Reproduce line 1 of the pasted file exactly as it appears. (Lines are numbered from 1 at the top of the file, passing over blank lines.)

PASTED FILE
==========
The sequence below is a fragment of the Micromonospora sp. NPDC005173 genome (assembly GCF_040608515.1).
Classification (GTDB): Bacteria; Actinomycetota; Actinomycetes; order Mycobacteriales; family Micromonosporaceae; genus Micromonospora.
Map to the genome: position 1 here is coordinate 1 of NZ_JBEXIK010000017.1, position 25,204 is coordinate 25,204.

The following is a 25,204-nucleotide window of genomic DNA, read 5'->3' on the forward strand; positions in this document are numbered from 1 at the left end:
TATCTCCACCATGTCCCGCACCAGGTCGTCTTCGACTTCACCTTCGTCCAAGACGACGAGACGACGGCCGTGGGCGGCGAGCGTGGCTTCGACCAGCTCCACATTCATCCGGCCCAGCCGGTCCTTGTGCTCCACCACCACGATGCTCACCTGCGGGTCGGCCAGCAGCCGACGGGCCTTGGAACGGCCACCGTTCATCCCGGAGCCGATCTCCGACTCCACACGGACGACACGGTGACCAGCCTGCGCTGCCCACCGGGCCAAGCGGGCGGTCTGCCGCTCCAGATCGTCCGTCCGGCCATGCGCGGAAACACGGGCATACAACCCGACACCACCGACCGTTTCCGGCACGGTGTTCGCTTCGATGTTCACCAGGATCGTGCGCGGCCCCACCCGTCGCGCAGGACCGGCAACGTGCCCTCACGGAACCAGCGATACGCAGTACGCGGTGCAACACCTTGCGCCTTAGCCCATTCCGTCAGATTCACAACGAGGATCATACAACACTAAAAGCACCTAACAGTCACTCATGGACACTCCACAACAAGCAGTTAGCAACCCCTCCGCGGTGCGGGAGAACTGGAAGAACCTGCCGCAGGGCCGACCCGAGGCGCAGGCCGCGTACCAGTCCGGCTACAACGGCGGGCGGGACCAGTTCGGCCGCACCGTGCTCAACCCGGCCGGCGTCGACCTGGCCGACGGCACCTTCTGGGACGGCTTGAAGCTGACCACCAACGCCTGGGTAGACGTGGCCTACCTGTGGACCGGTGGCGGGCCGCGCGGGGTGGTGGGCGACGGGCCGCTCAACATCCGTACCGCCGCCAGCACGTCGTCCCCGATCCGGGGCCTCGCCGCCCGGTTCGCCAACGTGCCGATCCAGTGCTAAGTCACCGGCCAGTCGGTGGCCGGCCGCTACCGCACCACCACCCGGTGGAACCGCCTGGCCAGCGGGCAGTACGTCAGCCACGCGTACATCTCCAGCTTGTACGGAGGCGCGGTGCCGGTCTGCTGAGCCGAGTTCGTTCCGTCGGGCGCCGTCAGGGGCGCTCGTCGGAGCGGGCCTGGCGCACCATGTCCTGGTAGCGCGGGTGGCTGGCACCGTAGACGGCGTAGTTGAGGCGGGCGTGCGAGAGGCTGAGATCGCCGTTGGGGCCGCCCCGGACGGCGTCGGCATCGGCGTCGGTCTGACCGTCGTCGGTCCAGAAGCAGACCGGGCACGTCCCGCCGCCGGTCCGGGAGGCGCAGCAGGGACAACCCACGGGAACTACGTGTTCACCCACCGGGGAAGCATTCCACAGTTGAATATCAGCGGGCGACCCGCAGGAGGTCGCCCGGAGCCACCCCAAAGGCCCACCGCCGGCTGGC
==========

The sequence below is a fragment of the Micromonospora sp. NPDC005173 genome (assembly GCF_040608515.1).